Background and Aims — Colorectal cancers (CRCs) diagnosed between 6 and 36 months after colonoscopy, termed postcolonoscopy CRCs (PCCRCs), arise primarily due to missed or inadequately treated neoplasms during colonoscopy. Quality indicators and technological advances have been introduced to colonoscopy practice that should have reduced the PCCRC rate over time. We assessed temporal trends in the population rate of PCCRC as a measure of changing colonoscopy quality.
Methods — We conducted a population-based retrospective cohort study of 50- to 74-year-old people without major risk factors for CRC who underwent complete colonoscopy in Ontario, Canada between 1996 and 2010. We defined the PCCRC rate as the proportion of people diagnosed with CRC within 36 months of colonoscopy that had PCCRC. We compared age- and sex-adjusted rates of PCCRC over time based on three periods (1996–2001, 2001–2006 and 2006–2010) and assessed the independent association between time period and PCCRC risk through multivariable regression, with respect to all PCCRC, proximal PCCRC and distal PCCRC.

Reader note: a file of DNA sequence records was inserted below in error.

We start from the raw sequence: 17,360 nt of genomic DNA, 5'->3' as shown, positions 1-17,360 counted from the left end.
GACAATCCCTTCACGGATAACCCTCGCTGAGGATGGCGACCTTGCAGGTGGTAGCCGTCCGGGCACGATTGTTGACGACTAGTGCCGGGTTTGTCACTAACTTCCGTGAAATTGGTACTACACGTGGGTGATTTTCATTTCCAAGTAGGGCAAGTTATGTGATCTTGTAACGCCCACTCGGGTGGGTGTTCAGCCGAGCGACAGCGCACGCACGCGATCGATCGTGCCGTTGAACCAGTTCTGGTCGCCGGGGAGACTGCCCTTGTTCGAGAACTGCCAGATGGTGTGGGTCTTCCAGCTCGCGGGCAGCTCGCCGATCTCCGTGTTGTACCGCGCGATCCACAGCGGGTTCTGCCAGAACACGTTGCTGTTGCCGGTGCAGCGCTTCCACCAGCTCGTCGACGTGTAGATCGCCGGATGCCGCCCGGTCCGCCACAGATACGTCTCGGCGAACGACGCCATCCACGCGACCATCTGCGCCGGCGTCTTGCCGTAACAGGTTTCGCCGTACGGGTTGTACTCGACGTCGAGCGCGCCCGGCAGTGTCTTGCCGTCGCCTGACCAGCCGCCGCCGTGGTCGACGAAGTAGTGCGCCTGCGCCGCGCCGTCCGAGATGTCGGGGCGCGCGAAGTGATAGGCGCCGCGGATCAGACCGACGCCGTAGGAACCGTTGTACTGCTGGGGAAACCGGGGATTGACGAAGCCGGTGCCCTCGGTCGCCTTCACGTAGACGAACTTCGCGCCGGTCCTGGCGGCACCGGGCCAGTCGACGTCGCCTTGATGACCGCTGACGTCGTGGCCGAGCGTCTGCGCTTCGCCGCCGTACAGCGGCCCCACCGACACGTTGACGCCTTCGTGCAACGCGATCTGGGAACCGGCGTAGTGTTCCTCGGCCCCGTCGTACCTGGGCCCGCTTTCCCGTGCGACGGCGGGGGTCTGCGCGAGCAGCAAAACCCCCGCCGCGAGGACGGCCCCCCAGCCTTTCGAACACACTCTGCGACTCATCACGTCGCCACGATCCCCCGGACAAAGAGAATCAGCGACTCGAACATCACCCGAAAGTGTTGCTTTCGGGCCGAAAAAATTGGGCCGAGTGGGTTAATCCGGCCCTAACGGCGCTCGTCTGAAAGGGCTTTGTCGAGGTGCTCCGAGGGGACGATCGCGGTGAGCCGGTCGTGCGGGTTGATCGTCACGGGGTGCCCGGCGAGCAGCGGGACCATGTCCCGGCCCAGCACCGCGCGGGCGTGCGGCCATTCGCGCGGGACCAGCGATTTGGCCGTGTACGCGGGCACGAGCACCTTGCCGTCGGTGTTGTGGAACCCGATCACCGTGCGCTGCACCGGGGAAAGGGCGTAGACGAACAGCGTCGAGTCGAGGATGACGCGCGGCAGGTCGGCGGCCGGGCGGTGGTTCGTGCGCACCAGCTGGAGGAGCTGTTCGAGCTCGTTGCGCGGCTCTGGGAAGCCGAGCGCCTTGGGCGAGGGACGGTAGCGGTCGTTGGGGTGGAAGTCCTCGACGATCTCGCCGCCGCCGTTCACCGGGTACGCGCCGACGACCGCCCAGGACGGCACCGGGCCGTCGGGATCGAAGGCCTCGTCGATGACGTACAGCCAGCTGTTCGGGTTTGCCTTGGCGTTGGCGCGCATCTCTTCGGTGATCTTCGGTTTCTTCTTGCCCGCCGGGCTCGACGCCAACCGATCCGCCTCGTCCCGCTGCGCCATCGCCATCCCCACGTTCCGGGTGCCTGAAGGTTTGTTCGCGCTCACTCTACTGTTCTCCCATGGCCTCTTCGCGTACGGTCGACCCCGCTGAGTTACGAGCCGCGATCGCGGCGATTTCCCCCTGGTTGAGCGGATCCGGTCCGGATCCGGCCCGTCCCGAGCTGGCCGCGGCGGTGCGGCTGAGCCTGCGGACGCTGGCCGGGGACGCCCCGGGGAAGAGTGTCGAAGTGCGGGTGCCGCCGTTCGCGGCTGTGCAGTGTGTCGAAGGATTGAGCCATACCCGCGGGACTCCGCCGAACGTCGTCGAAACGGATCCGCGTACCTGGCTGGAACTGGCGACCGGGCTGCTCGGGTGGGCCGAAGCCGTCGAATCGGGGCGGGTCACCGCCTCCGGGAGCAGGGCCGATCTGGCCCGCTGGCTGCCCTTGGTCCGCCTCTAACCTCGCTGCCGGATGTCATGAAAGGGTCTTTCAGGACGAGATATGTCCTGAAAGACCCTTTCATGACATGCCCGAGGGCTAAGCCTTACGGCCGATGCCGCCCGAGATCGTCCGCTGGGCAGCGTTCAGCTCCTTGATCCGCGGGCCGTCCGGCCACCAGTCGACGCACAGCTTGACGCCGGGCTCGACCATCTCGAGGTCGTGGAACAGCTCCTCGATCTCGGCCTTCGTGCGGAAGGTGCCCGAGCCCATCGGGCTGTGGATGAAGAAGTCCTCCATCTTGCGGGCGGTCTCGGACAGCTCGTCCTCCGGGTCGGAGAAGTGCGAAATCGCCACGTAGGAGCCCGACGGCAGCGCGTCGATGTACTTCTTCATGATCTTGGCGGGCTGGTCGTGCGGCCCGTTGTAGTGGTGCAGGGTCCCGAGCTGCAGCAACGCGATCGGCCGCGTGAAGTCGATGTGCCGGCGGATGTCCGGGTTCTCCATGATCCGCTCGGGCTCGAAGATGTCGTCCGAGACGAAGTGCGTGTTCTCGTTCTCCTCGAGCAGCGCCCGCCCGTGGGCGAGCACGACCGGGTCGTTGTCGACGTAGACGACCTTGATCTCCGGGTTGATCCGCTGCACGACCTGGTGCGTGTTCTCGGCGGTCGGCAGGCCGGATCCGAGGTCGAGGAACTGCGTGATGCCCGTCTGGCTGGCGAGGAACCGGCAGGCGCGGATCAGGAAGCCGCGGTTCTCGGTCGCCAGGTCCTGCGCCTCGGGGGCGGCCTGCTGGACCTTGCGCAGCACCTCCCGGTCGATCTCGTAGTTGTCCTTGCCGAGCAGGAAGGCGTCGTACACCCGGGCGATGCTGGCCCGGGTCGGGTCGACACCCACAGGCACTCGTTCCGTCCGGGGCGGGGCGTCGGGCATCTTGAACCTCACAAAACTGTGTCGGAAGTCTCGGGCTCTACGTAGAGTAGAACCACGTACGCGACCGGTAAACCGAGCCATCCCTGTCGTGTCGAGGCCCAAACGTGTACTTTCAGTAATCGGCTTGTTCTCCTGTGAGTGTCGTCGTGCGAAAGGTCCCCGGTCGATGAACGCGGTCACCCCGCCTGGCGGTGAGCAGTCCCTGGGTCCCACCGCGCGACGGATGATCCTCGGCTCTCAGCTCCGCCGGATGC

Results — There was a marked increase in colonoscopy volumes over the study period, particularly in younger age groups and non-hospital settings. Among 1,093,658 eligible people, the PCCRC rate remained stable at approximately 8% over the 15-year study period. The adjusted odds of PCCRC, distal PCCRC and proximal PCCRC, comparing the 2006 to 2010 to the 1996 to 2001 periods, were 1.14 (95% CI, 1.0 – 1.31), 1.11 (95% CI, 0.91 – 1.34) and 1.14 (95% CI, 0.94 - 1.38), respectively. Temporal trends in PCCRC risk did not differ by endoscopist specialty or institutional setting after covariate adjustment.
Conclusions — The PCCRC rate in Ontario has remained consistently high over time. Widespread initiatives are needed to improve colonoscopy quality.